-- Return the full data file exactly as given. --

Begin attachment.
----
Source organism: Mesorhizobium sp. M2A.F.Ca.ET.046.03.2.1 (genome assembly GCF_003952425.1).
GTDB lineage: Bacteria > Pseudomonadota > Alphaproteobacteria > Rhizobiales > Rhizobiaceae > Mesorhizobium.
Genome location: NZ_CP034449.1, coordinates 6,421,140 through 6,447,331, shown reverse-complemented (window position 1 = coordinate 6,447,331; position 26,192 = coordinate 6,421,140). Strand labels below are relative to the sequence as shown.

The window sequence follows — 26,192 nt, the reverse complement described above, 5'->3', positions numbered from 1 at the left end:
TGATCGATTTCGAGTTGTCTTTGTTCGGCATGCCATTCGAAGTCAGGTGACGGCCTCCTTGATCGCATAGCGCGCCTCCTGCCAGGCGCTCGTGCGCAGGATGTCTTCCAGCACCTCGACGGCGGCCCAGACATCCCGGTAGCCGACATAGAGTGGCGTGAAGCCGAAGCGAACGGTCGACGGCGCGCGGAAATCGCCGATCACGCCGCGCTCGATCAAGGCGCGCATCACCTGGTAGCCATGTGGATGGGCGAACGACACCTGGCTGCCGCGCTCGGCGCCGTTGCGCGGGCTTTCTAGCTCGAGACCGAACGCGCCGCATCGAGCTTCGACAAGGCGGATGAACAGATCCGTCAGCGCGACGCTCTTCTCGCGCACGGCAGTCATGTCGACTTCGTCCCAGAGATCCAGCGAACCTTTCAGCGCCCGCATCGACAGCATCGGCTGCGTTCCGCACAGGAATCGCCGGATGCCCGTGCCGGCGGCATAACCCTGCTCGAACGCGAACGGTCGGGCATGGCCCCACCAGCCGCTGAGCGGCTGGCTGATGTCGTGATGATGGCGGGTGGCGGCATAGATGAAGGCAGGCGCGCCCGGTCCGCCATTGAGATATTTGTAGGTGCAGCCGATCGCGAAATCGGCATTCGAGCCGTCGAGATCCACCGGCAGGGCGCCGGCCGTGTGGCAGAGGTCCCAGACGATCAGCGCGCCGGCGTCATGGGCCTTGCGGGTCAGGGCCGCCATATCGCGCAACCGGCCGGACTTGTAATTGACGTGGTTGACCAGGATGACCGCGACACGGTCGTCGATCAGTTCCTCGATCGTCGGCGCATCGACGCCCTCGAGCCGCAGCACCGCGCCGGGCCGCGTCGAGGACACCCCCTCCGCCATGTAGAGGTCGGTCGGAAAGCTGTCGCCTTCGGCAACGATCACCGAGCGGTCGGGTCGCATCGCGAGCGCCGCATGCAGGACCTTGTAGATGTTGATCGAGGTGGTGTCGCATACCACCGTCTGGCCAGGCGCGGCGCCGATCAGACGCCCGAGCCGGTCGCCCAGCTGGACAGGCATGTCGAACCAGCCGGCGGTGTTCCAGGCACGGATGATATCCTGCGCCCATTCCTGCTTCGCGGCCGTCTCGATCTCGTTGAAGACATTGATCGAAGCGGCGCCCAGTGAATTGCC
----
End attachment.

Source organism: Mesorhizobium sp. M2A.F.Ca.ET.046.03.2.1 (genome assembly GCF_003952425.1).
GTDB lineage: Bacteria > Pseudomonadota > Alphaproteobacteria > Rhizobiales > Rhizobiaceae > Mesorhizobium.
Genome location: NZ_CP034449.1, coordinates 6,421,140 through 6,447,331, shown reverse-complemented (window position 1 = coordinate 6,447,331; position 26,192 = coordinate 6,421,140). Strand labels below are relative to the sequence as shown.

The window sequence follows — 26,192 nt, the reverse complement described above, 5'->3', positions numbered from 1 at the left end:
TGATCGATTTCGAGTTGTCTTTGTTCGGCATGCCATTCGAAGTCAGGTGACGGCCTCCTTGATCGCATAGCGCGCCTCCTGCCAGGCGCTCGTGCGCAGGATGTCTTCCAGCACCTCGACGGCGGCCCAGACATCCCGGTAGCCGACATAGAGTGGCGTGAAGCCGAAGCGAACGGTCGACGGCGCGCGGAAATCGCCGATCACGCCGCGCTCGATCAAGGCGCGCATCACCTGGTAGCCATGTGGATGGGCGAACGACACCTGGCTGCCGCGCTCGGCGCCGTTGCGCGGGCTTTCTAGCTCGAGACCGAACGCGCCGCATCGAGCTTCGACAAGGCGGATGAACAGATCCGTCAGCGCGACGCTCTTCTCGCGCACGGCAGTCATGTCGACTTCGTCCCAGAGATCCAGCGAACCTTTCAGCGCCCGCATCGACAGCATCGGCTGCGTTCCGCACAGGAATCGCCGGATGCCCGTGCCGGCGGCATAACCCTGCTCGAACGCGAACGGTCGGGCATGGCCCCACCAGCCGCTGAGCGGCTGGCTGATGTCGTGATGATGGCGGGTGGCGGCATAGATGAAGGCAGGCGCGCCCGGTCCGCCATTGAGATATTTGTAGGTGCAGCCGATCGCGAAATCGGCATTCGAGCCGTCGAGATCCACCGGCAGGGCGCCGGCCGTGTGGCAGAGGTCCCAGACGATCAGCGCGCCGGCGTCATGGGCCTTGCGGGTCAGGGCCGCCATATCGCGCAACCGGCCGGACTTGTAATTGACGTGGTTGACCAGGATGACCGCGACACGGTCGTCGATCAGTTCCTCGATCGTCGGCGCATCGACGCCCTCGAGCCGCAGCACCGCGCCGGGCCGCGTCGAGGACACCCCCTCCGCCATGTAGAGGTCGGTCGGAAAGCTGTCGCCTTCGGCAACGATCACCGAGCGGTCGGGTCGCATCGCGAGCGCCGCATGCAGGACCTTGTAGATGTTGATCGAGGTGGTGTCGCATACCACCGTCTGGCCAGGCGCGGCGCCGATCAGACGCCCGAGCCGGTCGCCCAGCTGGACAGGCATGTCGAACCAGCCGGCGGTGTTCCAGGCACGGATGATATCCTGCGCCCATTCCTGCTTCGCGGCCGTCTCGATCTCGTTGAAGACATTGATCGAAGCGGCGCCCAGTGAATTGCC